These were handouts that we were given all over the part of Yokohama we explored. Why did I save them for 60 years? I don’t know.

It was Saturday afternoon. We had our going to town clothes on in preparation for a day and a half of freedom! The going ashore group assembled on the poop deck where the little Taxi chugged awaiting our boarding.

The second mate pointed a finger at me and said “Not you”. I was to be punished for my sloppy work habits. I watched dismally as the crew boat made its way through the crowded harbour towards the Yokohama dock. It was getting on to three weeks at sea and I was considerably depressed to know that I was to spend the whole weekend on board. The second mate himself was on the crew boat so with my jailer gone an opportunity presented itself.

Some of the crew wanted to visit friends on other ships in the harbour and had the use of the ship’s boat. There wasn’t any reason why I couldn’t go along. Perhaps the other officers took pity on me and thought my punishment harsh. The afternoon saw us on one of the Belnor’s sister ships (they had been built at the same time and belonged to the same company; their names all began with Bel…) drinking Scotch and Beer while the two crews exchanged stories. I was the beneficiary of an interesting Nordic practice in civility: if there was a person in the group who didn’t understand the language everyone reverted to English.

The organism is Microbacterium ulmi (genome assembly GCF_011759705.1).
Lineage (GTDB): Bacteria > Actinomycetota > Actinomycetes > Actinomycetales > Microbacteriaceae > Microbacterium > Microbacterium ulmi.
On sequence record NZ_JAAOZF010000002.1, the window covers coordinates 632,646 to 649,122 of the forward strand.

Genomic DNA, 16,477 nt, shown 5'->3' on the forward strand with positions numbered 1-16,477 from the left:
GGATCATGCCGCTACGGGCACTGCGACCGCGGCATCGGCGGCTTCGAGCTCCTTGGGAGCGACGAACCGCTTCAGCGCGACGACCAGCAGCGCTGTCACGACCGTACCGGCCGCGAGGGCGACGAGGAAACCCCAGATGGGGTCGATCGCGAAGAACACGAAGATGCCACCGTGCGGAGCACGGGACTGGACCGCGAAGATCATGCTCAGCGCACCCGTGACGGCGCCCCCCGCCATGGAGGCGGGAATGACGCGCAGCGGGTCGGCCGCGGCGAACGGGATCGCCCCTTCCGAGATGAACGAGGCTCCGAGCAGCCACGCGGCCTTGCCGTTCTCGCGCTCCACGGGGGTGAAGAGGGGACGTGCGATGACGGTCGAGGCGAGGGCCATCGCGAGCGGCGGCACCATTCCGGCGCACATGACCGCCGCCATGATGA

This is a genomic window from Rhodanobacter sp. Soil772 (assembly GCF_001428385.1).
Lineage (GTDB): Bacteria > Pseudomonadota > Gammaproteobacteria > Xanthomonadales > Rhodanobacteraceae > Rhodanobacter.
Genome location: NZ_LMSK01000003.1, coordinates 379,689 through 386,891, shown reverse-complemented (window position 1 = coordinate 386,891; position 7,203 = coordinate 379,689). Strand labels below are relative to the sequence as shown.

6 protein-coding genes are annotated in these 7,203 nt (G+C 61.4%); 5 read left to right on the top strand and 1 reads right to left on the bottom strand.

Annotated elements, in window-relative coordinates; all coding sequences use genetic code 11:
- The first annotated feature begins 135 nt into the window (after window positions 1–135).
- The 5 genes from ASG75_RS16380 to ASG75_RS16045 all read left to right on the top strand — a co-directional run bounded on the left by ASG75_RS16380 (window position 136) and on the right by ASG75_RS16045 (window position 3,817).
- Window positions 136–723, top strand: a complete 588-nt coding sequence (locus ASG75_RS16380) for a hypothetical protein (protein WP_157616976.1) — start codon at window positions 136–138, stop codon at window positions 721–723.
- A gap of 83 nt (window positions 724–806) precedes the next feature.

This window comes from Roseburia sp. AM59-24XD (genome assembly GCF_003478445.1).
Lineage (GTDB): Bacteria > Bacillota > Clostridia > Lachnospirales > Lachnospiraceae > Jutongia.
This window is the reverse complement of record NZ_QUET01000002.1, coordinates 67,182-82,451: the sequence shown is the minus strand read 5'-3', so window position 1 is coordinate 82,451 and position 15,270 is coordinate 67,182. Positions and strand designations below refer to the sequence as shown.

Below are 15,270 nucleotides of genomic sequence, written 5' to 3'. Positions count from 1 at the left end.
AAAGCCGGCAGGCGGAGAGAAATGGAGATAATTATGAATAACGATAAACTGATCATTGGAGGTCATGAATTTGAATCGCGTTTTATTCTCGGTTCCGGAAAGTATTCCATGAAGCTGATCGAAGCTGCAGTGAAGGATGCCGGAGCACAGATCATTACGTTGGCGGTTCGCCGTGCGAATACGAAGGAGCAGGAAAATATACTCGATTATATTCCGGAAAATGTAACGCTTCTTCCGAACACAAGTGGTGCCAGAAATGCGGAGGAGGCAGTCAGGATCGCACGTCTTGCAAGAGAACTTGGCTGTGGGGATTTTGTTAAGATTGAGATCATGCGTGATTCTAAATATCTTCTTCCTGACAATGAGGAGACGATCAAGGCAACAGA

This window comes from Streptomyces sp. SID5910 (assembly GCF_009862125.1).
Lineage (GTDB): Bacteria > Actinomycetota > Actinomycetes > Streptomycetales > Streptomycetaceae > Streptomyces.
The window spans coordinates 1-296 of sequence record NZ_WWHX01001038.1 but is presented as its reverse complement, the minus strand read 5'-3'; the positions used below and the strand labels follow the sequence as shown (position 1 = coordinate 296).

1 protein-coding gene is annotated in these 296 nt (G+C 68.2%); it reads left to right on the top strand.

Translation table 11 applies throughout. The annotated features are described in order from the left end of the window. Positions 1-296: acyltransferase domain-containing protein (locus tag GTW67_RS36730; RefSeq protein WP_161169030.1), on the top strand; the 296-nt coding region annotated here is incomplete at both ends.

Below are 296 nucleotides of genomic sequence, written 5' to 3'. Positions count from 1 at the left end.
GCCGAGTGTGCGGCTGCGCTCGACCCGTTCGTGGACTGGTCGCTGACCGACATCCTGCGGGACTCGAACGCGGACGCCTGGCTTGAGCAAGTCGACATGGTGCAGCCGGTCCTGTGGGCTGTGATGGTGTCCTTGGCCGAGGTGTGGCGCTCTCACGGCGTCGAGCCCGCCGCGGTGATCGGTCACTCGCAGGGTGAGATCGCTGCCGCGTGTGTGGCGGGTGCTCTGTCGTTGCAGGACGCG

The crew of this ship lived under a different regime. Drinking was allowed and there were some harrowing tales of sea voyages. Some of the members of my own ship let slip that the Belnor hadn’t always been such a fussy, pristine boat and had a dark past. Later, I was to learn why it had become so clean and dry.

Some of the crew had no use for Japan and no interest in going ashore. The Belnor had been making this shuttle between Port Moody and Yokohama for three years and for some the excitement had worn thin. These were career sailors and their lives were as regulated and secure as any landlubbers were. Each long enough on board to have their own cabin. The radio operator had a room full of hobbies. He played the accordion, which made for some hilarious evenings when he tried to fit in with Ron’s Rock and Roll Guitar. He kept himself busy with radio and had made some impressive receptions with the aerial that he dangled out the porthole in good weather

to be continued…